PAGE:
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Romer offers young academics solace, sense and secrets

By Roibín Ó hÉochaidh

In the fall of 2008, Christina Romer, a UC Berkeley economics professor with no government or policymaking experience, got an unexpected phone call from a member of President-elect Barack Obama’s inner circle.

“The Fed is out of bullets,” said the voice on the other end of the line, “and we need to start looking at alternatives.”

Romer, who chaired the White House Council of Economic Advisers for some 20 months before stepping down in September 2010 to return to Berkeley, shared the anecdote during an hourlong talk at the Women’s Faculty Club Thursday.

Speaking to an attentive audience of some 75 faculty and students, Romer, a recipient of Berkeley’s Distinguished Teaching Award in 1994, offered her perspective on academic life, government service and work-family balance.

In 2008, with the flatlining economy in need of a massive fiscal jump-start, the Obama transition team turned to UC Berkeley professor Romer to draft the plan. Many credit the resulting $800 billion American Recovery and Reinvestment Act of 2009, co-authored by Romer, with preventing the United States from sliding into a second Great Depression.

Months later, in passing, Romer asked then-White House Chief of Staff Rahm Emanuel why the Obama team had called on her, instead of an economist with a policy background.

“You’re an expert on the Great Depression, and we really thought we might need one,” said Emanuel.

With a doctorate from M.I.T., Romer began her teaching career at Princeton before joining the faculty at Berkeley in 1988. She is married to David Romer, an economist and professor of political economy at Berkeley.

Christina Romer

Romer’s talk launched this year’s WFC Academic Lives Program. (Nyx Robey photo)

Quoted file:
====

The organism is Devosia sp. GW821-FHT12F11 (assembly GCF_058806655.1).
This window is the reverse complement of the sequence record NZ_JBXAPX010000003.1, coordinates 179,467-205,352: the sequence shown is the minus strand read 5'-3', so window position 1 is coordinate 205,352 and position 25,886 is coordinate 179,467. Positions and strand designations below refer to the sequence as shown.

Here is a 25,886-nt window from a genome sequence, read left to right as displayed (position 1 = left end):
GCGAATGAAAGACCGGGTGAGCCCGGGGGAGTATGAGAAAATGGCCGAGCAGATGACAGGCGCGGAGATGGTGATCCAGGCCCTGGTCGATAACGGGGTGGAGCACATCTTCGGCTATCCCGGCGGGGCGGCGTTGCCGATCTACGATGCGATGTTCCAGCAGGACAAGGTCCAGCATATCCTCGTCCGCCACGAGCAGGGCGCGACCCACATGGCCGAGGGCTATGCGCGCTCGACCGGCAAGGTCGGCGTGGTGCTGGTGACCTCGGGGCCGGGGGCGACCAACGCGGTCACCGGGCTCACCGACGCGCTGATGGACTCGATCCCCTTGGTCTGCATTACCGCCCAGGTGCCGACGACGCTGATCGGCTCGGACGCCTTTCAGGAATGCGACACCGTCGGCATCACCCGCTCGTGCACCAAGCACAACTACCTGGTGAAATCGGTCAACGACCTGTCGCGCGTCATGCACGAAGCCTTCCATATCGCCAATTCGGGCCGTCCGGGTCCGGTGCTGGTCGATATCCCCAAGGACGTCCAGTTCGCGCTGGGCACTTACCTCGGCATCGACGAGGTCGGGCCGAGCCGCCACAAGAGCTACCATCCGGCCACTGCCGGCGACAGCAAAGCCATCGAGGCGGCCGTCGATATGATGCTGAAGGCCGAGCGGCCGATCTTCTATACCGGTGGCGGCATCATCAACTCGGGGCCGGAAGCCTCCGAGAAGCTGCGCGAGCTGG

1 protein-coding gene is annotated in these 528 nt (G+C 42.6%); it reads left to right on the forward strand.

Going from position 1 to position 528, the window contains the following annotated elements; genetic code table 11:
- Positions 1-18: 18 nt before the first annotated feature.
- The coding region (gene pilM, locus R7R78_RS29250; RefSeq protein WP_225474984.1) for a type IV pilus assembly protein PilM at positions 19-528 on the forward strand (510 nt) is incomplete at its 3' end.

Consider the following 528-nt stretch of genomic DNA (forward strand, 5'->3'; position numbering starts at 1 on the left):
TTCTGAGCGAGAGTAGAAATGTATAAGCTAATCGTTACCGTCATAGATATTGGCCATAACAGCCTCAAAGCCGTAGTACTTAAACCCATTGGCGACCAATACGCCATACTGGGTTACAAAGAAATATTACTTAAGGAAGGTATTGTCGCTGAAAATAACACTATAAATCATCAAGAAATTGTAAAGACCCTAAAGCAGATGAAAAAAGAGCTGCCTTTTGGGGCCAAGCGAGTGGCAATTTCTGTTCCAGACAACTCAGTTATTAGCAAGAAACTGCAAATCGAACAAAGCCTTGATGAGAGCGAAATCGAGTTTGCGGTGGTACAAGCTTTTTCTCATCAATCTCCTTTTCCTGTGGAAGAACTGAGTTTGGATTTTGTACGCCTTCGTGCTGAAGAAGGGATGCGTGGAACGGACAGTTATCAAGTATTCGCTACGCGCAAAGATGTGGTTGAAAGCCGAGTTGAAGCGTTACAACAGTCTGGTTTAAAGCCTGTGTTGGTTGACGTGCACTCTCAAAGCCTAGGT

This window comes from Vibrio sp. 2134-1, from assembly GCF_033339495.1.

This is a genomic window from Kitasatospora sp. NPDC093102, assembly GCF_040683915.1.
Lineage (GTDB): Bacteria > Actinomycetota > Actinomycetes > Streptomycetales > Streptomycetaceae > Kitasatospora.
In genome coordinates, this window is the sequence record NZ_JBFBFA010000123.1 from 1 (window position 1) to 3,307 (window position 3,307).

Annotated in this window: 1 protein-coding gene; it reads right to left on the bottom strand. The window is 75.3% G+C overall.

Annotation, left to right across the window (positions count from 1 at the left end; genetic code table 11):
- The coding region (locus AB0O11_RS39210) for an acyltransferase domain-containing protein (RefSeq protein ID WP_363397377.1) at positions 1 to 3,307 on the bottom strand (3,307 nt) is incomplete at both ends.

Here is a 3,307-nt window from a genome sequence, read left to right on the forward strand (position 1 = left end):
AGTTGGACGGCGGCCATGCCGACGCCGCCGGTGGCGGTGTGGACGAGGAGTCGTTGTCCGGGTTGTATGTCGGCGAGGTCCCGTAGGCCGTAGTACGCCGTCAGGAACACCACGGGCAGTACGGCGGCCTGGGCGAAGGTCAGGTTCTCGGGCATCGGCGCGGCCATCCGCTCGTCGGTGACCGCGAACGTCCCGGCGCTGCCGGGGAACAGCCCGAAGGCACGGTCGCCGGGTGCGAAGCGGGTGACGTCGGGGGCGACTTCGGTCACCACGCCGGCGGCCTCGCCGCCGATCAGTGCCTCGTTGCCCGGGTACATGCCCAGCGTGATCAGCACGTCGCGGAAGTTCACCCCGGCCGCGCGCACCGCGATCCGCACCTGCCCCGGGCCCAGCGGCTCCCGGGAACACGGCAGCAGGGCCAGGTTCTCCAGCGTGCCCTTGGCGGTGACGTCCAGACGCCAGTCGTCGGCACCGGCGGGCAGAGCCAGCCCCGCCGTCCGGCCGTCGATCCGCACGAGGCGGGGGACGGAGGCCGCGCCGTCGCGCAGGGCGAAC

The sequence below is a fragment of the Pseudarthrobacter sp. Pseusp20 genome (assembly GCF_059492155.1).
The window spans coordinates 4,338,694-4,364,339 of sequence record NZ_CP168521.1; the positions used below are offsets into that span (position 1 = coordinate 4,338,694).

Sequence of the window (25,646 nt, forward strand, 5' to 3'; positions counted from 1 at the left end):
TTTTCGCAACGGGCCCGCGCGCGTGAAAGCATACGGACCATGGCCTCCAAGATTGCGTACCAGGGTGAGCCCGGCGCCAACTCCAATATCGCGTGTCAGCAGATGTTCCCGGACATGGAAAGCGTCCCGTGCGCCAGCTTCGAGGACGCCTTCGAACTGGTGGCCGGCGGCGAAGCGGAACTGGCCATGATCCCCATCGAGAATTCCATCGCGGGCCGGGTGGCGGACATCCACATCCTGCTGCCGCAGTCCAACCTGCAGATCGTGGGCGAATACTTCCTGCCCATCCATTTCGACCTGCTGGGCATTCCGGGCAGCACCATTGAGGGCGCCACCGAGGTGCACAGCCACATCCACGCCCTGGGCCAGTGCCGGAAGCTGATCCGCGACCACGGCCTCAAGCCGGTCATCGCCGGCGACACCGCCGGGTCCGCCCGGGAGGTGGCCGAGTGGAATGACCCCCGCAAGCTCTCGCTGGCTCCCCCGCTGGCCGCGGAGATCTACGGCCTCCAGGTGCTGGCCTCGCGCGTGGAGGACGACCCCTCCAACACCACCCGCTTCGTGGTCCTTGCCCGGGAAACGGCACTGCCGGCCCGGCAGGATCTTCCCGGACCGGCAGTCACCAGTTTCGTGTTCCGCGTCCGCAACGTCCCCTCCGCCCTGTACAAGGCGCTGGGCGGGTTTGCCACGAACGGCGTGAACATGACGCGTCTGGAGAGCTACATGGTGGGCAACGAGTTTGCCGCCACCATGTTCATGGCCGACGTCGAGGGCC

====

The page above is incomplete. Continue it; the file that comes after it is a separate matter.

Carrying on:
During her talk, Romer touched on the inherent early-career quandary faced by many young faculty, and paid tribute to the support for innovative research over publishing quotas that remains a hallmark of the campus.

“What I always loved about Berkeley was that it encouraged us to swing for the fences and try to hit the home run,” Romer said. “That was liberating and also terrifying because it made you wonder whether you had a home run in you, but it at least got us to try.”

Romer, who also serves as co-director at the National Bureau of Economic Research, contrasted the demands, rewards and trade-offs she experienced in academia and public service. The Garff B. Wilson professor of economics emphasized the importance of connecting with a more senior faculty-mentor who can help navigate early career development.

“Think about more than just the USA Today ranking of a department,” Romer urged. “So much is about where will you feel nurtured and where will you have that intellectual excitement that will actually allow you do well.”

Thursday’s event, jointly sponsored by the Association of Academic Women and the Division of Equity and Inclusion Faculty Mentoring Program, launched the fourth year of the Academic Lives Program. The WFC program is designed to offer faculty and students diverse insights on personal, professional and public issues associated with different career paths.

“David and I used to joke that as a professor you can work any 60 hours you want—it’s hard, you work a lot, but you do have flexibility, and there are very few jobs where you can have that,” Romer said.

A mother of three children, Romer recalled her own time as a junior member of faculty struggling to juggle career and family and imparted some words of comfort to her young colleagues and aspiring academics seated in the audience.

“I see women and men in my department today who have new babies, how strung-out they are, and I remember how exhausted and stressed I used to feel,” Romer said. “I just tell them it will get better, some day you’ll look back on this fondly.

“Not that any of them believe me, of course.”